Dechen Phrodrang was the original dzong of the city. Dzong’s were once fortresses in the Himalayan mountains of Tibet and Bhutan. They were turned into administrative buildings and house the administrative centers of Bhutan. Dechen Phrodrang Monastery was at one point, the administrative center of the country, but today it is a monastic school.
During our tour, we learned that many of the poor attend monasteries for studies as their food, education, and clothing costs are covered. Many boys stay in the system becoming teachers.
The boys are friendly and so far (due to the low tourist numbers in Bhutan) enjoy having their photos taken.
5. Changlimithang Stadium and Archery Ground
Archery is Bhutan’s national sport. We split from our group while in Thimphu to see the sites ourselves and had a great time exploring on our own.
Archery was a must for us to see, so we made a point of heading to the National Stadium. There are usually competitions going on at the stadium and we missed one by a day but managed to still catch a group practicing.
Their skills are impressive. It was hard enough seeing the bullseye from where we sat let along hitting the target from hundreds of meters away. You are free to watch without charge when they are practicing, just don’t disrupt their concentration.
6. National Memorial Chorten
The National Memorial is clearly a hot spot on the Bhutan tour bus route judging by the number of people walking around the stupa during our time there. It seemed that waves of tourist came in and out of the chorten during our stop.
The temple was built in 1974. The Chorten is popular in Bhutan because it was built to honour the King of Bhutan who is highly revered. On a side note, we met the King of Bhutan.
Tip: A Chorten is a monument or stupa that is used as a place of meditation.
There are many dzongs to visit around Thimphu, and the Tashicho Dzong is the main administrative building used today. It’s massive and there are monks wandering the grounds.
You can watch the changing of the guards here as well. Unfortunately for us, I was snuggling with a cat beforehand and had a serious allergy attack.
My eye swelled up to the point that my guide wanted to take me to a hospital. The changing of the guard was only 20 minutes away, but instead, we chose to go back to the hotel so I could take some Benedryl.
Lesson learned – Don’t pet animals in a foreign country and then scratch or touch your eyes. It will ruin your day.
There is also a textile museum and paper factory that that can be visited in Bhutan that is supposed to be fascinating. But Dave and I didn’t blend well with our fellow journalists so we went off to explore the more adventurous side of Thimphu like the archery and monasteries, while they went the other way on the bus.
Remember, when on a tour, it’s your vacation, you don’t have to stick with the crowd, even if you feel pressured to. Group tours are good for helping to guide you, but you can still explore on your own.
8. Motithang Takin Preserve
The Takin is the national animal of Bhutan and you can see these creatures in their natural habitat. Originally a zoo, it was turned into a preserve. One interesting thing to note is that even when the zoo was reverted to a preserve and the Takins were set free, they decided to stay.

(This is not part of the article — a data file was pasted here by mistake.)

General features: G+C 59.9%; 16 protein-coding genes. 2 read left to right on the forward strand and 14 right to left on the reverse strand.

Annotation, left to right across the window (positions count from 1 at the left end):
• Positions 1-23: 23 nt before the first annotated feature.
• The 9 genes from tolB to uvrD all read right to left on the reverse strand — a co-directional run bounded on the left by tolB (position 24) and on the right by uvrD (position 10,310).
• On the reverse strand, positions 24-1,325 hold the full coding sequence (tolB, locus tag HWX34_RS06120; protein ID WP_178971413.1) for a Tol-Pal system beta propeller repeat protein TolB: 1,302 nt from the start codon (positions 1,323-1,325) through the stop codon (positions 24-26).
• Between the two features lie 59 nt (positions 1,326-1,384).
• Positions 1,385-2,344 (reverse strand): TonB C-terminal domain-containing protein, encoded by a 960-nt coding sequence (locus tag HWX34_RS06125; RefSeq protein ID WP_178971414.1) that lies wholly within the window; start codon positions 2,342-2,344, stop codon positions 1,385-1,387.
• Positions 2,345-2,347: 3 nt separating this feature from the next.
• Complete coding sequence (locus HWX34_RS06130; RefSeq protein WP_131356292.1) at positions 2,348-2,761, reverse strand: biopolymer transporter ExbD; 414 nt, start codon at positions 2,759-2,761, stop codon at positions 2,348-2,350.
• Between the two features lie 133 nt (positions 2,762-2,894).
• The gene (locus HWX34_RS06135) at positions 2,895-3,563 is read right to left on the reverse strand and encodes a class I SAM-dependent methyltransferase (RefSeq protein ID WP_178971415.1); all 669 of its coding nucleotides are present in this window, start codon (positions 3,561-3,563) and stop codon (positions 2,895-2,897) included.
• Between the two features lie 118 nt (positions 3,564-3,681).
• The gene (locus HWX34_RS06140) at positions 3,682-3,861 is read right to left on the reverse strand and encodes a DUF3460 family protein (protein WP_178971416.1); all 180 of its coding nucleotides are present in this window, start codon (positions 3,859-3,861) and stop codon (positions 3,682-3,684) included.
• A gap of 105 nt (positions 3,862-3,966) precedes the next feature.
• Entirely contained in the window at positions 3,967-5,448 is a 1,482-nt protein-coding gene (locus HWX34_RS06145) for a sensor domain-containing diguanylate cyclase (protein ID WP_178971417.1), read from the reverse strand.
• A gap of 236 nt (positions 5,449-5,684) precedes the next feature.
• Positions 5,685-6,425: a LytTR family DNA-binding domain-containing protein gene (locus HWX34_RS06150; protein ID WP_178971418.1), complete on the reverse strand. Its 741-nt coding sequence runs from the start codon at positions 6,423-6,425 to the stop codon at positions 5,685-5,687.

9. Simply Bhutan
Simply Bhutan is a fun little stop in Thimphu for lunch and to take a look at all things Bhutan. It is a place to eat in Thimphu, but it is also a museum that gives you a taste of everything Bhutan including a taste of the local spirit, Arag. (a creamy spirit distilled from rice, wheat or maize) You can try your hand at archery, see the phallic garden and try on some traditional dress.
10. Seasons Restaurant
This little place feels like it could be anywhere in the world. They offer pizzas and pasta and although we didn’t order it, others tried the (either yak or ox – I cant’ remember which one it was) burgers and said they were great.
Where to Stay in Thimphu
We stayed at the Le Meridien Thimphu. An SPG hotel, it was luxurious and central. We could walk to many of the popular eateries. There is a swimming pool, spa, lounge and restaurant. A delicious buffet breakfast was served in the mornings and our room was well appointed with modern amenities and the staff was beyond friendly. It was a wonderful experience.
Things to do in Punakha, Bhutan
The next stop from Thimphu is usually the district of Phunaka. Phunaka was once the capital of Bhutan until it was moved to Thimphu in 1955. It is set within the Phunaka Valley where the Mo Chhu (Mother River) and Pho Chhu (Father River) rivers meet. There are plenty of things to do in Punakha and the tone is set immediately just a short drive outside of Thimphu when you reach your first viewpoint.
11. Dochula Pass
Dochula Pass is a popular stop for tour buses driving between Thimpu and Punakha. Set at 3100 meters in the mountains, there are 108 Chortens (shrines) overlooking the valley. Take your time to explore the monastery and surrounding pathways for different views.